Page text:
Photo courtesy of Seattle Sounders FC
“It’s a tough place to go,” said Sounders defender Chad Marshall. “The grass is different, they play this different style, so if you’re not ready going to their
place they can get on you early and it’s tough to come back.
“We were fortunate last year to get super late goals, so we have had success scoring there. It’s just about keeping them off the board and hopefully poaching one there and being able to come home and doing what we did last series.”
In the last series –- the conference semifinals against Northwest rival Vancouver -– Seattle stifled the ‘Caps at BC. Place, 0-0, in game one and rode two Clint Dempsey goals to an 2-0 aggregate victory. Houston has traveled a longer path: it dispatched Sporting Kansas City in the Knockout Round, 1-0, and topped Portland in “reverse fashion” with a 0-0 tie at BBVA and an impressive 2-1 victory at imposing Providence Park.
/p> Note that in these team’s five playoff games a grand total of six goals has been scored and in all but one game at least one team has been shut out. Houston is best
known for a high-powered attack that netted 57 goals – fifth-most in MLS – but head coach Wilmer Cabrera has recently shored up the defense. In seven games (including playoffs)
since a 3-3 tie with the Galaxy Sept. 27, the Dynamo has conceded just three goals.
A more resilient defense hasn’t blunted Houston’s counterattacking edge. Romell Quioto and Alberth Elis can scorch just about anyone on the break and either take chances themselves or serve them up for Mauro Manotas and Erick “Cubo” Torres. Wherever the ball turns over, the Sounders need to be wary of what happens next.
“You have to do it as a whole group, as a whole team,” Sounders defender Kelvin Leerdam said. “Be good on the ball, be good in possession and have your organization always in the right spot. When you lose the ball, you have to know where their attackers are. You need to put pressure on the ball directly so they cannot play a perfect pass. If you give them time to look, then we’re going to have a tough time.”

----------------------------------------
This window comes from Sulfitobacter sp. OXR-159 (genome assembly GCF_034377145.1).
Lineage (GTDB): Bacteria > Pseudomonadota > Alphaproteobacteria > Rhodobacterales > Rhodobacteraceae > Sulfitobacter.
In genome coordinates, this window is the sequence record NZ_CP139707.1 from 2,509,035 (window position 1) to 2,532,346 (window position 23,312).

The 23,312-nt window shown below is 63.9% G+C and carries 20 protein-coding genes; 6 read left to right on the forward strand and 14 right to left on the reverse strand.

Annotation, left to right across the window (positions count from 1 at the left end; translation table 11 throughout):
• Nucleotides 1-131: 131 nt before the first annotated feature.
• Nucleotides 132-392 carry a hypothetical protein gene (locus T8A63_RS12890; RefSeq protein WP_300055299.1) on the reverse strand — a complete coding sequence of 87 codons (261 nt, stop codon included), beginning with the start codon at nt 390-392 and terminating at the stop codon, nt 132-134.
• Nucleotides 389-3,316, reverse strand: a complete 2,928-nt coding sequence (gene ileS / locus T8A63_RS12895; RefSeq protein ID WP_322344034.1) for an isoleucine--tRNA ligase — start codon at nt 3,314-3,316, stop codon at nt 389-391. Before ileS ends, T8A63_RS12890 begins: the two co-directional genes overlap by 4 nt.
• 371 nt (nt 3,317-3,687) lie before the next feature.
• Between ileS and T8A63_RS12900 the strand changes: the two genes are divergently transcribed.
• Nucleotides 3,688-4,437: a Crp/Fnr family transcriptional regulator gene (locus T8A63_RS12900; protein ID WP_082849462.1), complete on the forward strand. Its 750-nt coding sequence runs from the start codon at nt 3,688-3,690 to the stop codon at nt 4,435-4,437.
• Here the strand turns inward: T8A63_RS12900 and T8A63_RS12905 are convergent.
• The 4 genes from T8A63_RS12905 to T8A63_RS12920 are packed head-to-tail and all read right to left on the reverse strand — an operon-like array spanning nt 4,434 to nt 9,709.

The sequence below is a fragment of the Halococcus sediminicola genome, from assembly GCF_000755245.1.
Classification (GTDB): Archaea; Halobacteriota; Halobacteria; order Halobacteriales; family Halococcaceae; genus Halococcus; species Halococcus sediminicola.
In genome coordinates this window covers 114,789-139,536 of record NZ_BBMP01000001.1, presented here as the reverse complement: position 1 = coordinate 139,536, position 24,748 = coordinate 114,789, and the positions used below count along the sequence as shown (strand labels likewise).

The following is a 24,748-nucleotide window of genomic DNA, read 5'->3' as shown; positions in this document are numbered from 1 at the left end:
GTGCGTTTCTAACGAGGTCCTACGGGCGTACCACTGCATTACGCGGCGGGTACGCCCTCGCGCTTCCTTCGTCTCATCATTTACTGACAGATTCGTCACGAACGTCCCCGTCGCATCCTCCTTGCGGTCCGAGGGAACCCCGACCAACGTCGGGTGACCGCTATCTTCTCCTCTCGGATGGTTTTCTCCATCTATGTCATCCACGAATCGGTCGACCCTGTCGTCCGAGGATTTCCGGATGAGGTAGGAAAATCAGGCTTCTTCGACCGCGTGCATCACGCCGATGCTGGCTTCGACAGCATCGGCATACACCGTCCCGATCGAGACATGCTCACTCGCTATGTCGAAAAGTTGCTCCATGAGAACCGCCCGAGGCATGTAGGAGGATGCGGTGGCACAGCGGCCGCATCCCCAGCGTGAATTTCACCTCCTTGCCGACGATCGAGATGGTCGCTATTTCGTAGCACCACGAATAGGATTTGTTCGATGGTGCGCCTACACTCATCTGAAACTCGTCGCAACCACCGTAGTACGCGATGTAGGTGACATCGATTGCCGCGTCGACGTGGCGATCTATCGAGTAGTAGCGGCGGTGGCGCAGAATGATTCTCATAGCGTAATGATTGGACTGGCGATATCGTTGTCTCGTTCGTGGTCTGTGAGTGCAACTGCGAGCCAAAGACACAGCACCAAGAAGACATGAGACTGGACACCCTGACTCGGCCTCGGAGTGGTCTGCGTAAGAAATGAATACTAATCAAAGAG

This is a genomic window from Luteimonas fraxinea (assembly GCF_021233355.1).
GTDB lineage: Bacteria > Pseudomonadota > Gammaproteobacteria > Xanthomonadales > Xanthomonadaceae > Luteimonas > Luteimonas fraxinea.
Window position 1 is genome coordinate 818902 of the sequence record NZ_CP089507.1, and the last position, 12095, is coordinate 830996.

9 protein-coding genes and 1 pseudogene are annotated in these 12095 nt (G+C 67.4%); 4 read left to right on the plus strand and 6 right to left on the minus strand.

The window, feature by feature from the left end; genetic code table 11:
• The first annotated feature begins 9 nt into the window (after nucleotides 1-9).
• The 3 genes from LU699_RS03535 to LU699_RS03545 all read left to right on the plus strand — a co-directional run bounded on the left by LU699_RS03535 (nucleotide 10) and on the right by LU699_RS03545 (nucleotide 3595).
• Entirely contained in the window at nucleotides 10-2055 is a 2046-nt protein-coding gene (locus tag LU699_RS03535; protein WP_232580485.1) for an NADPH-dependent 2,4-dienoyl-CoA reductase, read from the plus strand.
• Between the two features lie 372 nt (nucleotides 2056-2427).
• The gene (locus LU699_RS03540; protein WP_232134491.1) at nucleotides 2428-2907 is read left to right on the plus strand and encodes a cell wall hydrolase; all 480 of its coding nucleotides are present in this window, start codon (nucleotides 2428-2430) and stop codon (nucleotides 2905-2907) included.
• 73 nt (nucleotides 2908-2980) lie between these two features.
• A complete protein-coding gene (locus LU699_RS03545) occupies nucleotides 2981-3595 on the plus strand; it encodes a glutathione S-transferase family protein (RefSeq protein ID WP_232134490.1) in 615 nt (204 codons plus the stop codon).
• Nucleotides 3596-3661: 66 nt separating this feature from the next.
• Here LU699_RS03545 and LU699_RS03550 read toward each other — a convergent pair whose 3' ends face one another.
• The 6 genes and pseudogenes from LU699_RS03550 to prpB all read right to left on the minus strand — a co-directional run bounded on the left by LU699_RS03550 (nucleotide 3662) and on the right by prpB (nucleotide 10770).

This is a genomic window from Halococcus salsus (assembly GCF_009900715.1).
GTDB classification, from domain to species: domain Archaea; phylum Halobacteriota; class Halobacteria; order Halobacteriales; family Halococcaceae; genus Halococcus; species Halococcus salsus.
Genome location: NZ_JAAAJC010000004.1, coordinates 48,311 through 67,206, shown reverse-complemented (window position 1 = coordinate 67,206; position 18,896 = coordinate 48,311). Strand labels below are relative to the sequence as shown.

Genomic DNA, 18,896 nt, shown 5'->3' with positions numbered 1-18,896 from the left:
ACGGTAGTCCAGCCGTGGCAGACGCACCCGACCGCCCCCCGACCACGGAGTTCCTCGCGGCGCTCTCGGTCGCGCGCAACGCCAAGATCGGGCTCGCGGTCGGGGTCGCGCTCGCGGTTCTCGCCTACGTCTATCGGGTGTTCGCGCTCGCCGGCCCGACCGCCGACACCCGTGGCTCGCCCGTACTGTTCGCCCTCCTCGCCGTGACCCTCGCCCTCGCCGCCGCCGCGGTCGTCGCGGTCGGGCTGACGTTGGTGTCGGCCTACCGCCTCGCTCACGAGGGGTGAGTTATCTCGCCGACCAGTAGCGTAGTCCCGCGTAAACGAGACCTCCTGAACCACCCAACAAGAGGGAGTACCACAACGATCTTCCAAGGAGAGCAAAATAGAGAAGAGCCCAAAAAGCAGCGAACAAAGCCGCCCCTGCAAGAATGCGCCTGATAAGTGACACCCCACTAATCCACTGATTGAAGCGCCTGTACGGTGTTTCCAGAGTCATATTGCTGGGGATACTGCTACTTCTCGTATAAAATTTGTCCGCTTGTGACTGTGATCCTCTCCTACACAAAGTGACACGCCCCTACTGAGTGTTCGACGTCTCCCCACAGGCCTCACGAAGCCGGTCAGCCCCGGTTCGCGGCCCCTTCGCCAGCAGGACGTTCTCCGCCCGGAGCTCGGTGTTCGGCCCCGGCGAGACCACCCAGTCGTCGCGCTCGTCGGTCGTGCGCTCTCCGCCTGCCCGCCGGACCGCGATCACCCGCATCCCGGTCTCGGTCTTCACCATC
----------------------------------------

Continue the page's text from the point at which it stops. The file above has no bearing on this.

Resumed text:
Injuries and the suspension of goalkeeper Tyler Deric haven't disrupted the Dynamo’s defending. Panamanian Adolfo Machado has toggled between centerback and right back to adjust for injuries befalling A.J. DeLaGarza and Leonardo, and former league pool goalkeeper Joe Willis logged three saves in Deric’s place against the Timbers Sept. 5. Deric posted four consecutive shutouts prior to his suspension, which will run as the legal process plays out.
“I think everyone on the team is pretty excited, I think that this entire season we’ve been a little overlooked and I think especially the past few weeks we’ve proved our worth,” Willis said.
Impossible to predict are the effects of long layoffs. The Sounders return to competitive play 19 days after downing Vancouver, the Dynamo is on a 16-day break. Honduran internationals Elis, Quioto and Boniek Garcia traveled home and then to Australia for a World Cup playoff series won by the Aussies, 3-1, on aggregate. Seattle is also monitoring the fitness of forward Jordan Morris (strained hamstring) and midfielder Ozzie Alonso (strained quad). As of Friday, Morris was listed as out and Alonso was questionable.
When the teams last met in early June, former Dynamo Will Bruin scored the only goal. It was his fourth goal en route to a season total of 11 that ranked below only Dempsey (12) on the team scoring ladder. (Team assist leader Nicolas Lodeiro (12), scored seven). Bruin netted 50 goals during his first six pro seasons (2011-16) in Houston before being traded in exchange for allocation money. He's brought to the front line a focal point for Lodeiro's passing and Dempsey's mazy runs.
Said Bruin of perhaps tallying against his former team, again, “I’m mentally prepping for that and going to try my best to make that happen. There will be no better feeling for me than to score for Seattle in BBVA.”